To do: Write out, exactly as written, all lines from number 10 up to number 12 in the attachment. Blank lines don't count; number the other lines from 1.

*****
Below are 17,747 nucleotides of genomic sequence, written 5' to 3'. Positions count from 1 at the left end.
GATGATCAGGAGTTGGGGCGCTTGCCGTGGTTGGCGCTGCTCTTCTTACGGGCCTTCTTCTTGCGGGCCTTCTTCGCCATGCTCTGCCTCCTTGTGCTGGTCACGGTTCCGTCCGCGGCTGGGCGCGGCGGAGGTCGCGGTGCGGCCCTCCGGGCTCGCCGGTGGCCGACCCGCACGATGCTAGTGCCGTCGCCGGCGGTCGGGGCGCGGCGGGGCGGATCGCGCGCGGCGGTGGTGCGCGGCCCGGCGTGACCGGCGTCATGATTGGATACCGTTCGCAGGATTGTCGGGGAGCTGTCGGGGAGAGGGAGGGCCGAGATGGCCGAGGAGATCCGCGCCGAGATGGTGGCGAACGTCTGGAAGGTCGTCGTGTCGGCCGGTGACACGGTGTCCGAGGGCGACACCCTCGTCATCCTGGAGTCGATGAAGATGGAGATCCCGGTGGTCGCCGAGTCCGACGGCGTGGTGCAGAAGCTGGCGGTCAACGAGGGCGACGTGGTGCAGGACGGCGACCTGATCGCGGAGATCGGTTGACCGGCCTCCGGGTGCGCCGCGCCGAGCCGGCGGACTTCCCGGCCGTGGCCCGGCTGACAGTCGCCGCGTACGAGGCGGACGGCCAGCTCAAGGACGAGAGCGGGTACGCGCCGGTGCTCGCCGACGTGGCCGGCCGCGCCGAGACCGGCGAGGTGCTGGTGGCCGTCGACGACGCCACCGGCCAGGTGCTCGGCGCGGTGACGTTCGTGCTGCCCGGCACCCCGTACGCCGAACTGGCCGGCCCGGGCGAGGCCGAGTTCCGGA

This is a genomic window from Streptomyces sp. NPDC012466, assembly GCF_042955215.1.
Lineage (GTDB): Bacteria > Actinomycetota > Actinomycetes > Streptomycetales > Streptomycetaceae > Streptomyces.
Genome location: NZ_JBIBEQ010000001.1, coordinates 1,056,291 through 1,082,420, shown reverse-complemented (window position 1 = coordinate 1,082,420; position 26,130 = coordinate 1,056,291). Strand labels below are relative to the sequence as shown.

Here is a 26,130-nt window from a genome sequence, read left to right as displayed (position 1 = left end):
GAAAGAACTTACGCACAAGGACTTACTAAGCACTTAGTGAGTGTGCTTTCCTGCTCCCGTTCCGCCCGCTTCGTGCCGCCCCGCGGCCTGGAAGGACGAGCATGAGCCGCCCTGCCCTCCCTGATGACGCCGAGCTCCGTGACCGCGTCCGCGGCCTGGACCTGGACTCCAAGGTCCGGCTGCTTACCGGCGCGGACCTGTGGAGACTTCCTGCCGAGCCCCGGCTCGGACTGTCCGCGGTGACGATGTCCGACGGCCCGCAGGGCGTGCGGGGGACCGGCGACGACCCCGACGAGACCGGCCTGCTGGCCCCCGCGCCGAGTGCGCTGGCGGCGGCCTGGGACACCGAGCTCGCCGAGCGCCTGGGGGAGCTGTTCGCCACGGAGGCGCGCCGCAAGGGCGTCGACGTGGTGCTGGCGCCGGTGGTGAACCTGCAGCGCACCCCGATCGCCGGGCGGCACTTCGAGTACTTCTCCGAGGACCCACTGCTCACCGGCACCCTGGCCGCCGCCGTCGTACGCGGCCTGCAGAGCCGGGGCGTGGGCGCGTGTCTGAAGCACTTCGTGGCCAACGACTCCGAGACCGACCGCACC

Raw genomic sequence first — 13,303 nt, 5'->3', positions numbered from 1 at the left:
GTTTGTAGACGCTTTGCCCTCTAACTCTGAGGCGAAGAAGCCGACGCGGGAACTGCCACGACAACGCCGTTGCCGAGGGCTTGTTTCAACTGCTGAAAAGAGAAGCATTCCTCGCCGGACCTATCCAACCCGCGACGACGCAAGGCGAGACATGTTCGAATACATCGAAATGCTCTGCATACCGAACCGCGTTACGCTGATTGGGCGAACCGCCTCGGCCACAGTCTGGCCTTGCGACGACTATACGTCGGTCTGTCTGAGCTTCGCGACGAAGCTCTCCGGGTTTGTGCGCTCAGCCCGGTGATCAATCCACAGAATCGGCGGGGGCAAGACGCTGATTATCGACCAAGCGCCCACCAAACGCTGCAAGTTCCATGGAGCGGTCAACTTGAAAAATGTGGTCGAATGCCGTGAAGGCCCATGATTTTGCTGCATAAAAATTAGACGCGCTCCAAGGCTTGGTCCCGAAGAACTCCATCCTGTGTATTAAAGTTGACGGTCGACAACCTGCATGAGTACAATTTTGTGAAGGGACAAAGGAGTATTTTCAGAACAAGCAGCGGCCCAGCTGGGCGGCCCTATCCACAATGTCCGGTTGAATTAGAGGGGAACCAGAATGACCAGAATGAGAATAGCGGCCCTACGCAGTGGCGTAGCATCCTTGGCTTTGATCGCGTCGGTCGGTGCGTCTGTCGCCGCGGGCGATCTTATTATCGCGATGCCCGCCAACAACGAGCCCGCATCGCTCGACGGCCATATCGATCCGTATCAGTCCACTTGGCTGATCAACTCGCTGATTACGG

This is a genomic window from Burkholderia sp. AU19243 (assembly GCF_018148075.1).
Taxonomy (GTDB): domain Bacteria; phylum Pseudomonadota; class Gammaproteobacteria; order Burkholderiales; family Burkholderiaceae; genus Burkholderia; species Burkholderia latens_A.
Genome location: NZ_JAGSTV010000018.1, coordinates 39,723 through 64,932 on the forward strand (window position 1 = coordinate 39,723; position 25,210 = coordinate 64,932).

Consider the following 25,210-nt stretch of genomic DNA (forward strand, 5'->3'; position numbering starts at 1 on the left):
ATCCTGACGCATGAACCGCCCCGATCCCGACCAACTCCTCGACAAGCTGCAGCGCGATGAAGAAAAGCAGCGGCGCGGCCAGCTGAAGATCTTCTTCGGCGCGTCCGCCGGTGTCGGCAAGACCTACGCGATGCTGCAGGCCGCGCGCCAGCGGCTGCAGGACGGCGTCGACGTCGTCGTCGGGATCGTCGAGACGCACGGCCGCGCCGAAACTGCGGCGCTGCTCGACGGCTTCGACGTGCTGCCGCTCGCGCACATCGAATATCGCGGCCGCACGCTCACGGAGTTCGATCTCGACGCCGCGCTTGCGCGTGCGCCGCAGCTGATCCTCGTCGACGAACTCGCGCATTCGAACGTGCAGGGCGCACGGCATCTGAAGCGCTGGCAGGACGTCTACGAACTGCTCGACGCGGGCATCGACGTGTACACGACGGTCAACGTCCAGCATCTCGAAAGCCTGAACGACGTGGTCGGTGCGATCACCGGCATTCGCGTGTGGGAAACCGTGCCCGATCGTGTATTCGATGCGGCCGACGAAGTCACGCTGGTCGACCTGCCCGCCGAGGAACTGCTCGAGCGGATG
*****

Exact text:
This is a genomic window from Burkholderia sp. AU19243 (assembly GCF_018148075.1).
Taxonomy (GTDB): domain Bacteria; phylum Pseudomonadota; class Gammaproteobacteria; order Burkholderiales; family Burkholderiaceae; genus Burkholderia; species Burkholderia latens_A.
Genome location: NZ_JAGSTV010000018.1, coordinates 39,723 through 64,932 on the forward strand (window position 1 = coordinate 39,723; position 25,210 = coordinate 64,932).